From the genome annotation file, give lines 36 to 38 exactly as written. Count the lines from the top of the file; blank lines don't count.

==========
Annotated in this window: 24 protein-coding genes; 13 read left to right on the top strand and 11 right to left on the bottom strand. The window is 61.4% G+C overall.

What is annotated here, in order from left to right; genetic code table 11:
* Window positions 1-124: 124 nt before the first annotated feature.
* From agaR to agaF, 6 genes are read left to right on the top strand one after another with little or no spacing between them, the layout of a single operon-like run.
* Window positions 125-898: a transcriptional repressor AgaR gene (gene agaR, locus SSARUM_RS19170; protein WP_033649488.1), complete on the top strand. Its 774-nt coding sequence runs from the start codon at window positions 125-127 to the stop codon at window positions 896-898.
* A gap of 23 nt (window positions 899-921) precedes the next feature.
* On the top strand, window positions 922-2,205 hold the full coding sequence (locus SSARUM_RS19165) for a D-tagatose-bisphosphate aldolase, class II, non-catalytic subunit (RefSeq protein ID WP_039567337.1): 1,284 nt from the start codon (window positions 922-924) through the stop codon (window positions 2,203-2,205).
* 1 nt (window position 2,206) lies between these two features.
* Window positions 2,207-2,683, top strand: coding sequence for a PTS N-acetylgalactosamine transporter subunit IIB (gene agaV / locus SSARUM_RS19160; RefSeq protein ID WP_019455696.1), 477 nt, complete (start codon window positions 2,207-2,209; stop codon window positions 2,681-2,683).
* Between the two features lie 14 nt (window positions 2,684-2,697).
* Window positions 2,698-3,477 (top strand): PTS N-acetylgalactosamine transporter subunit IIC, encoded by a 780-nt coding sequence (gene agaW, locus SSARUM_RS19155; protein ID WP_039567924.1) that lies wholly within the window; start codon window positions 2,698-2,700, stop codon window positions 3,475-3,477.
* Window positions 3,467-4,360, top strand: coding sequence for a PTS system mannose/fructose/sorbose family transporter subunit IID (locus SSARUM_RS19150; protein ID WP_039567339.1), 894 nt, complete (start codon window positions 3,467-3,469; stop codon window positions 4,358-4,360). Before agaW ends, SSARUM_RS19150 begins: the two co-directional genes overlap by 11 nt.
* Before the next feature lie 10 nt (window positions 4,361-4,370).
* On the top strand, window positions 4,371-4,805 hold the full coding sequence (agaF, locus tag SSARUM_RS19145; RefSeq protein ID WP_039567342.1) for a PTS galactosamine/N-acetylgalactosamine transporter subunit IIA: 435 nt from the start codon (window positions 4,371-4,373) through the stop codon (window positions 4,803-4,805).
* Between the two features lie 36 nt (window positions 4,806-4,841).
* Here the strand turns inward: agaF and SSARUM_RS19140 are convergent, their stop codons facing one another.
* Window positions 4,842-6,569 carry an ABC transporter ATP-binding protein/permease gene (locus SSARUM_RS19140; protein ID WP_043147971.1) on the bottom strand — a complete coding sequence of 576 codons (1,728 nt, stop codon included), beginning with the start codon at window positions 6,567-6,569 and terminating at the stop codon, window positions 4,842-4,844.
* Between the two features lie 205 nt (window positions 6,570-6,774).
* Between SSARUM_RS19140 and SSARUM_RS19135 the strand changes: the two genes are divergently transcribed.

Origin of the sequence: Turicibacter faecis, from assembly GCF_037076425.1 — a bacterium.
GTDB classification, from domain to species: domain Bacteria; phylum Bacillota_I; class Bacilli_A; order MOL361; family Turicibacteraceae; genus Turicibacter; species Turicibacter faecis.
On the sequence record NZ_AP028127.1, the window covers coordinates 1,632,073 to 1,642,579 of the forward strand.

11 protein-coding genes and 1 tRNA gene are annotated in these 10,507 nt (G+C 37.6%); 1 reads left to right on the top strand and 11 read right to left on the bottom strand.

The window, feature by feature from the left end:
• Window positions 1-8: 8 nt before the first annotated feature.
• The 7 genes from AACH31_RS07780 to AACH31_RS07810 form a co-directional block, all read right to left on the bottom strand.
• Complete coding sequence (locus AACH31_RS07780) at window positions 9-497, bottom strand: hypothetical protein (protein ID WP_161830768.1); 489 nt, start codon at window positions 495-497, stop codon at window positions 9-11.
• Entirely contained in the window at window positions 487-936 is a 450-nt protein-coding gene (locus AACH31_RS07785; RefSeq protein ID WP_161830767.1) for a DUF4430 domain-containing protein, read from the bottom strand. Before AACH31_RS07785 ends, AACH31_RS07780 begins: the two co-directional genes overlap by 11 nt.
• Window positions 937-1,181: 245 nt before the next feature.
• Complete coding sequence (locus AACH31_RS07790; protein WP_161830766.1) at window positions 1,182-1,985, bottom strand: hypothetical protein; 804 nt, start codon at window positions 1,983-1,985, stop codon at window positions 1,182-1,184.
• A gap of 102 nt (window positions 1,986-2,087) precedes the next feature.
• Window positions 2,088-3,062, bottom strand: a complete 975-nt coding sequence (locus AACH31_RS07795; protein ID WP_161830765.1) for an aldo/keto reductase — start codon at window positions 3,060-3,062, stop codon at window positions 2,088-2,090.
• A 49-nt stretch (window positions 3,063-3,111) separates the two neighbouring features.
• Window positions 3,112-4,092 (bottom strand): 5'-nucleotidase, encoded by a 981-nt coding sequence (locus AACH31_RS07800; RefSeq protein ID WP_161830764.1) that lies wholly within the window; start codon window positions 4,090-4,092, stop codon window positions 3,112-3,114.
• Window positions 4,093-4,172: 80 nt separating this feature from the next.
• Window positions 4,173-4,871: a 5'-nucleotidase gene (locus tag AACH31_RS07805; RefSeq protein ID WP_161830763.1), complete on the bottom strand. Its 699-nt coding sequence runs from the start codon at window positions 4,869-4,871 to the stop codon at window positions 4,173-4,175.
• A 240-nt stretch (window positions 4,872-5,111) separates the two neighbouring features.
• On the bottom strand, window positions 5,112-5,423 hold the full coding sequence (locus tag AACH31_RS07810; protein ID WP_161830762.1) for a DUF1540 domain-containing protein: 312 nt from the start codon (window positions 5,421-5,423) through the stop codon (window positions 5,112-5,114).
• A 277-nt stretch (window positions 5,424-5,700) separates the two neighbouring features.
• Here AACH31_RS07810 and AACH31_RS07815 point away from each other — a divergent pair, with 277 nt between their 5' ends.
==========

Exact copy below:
• Window positions 4,173-4,871: a 5'-nucleotidase gene (locus tag AACH31_RS07805; RefSeq protein ID WP_161830763.1), complete on the bottom strand. Its 699-nt coding sequence runs from the start codon at window positions 4,869-4,871 to the stop codon at window positions 4,173-4,175.
• A 240-nt stretch (window positions 4,872-5,111) separates the two neighbouring features.
• On the bottom strand, window positions 5,112-5,423 hold the full coding sequence (locus tag AACH31_RS07810; protein ID WP_161830762.1) for a DUF1540 domain-containing protein: 312 nt from the start codon (window positions 5,421-5,423) through the stop codon (window positions 5,112-5,114).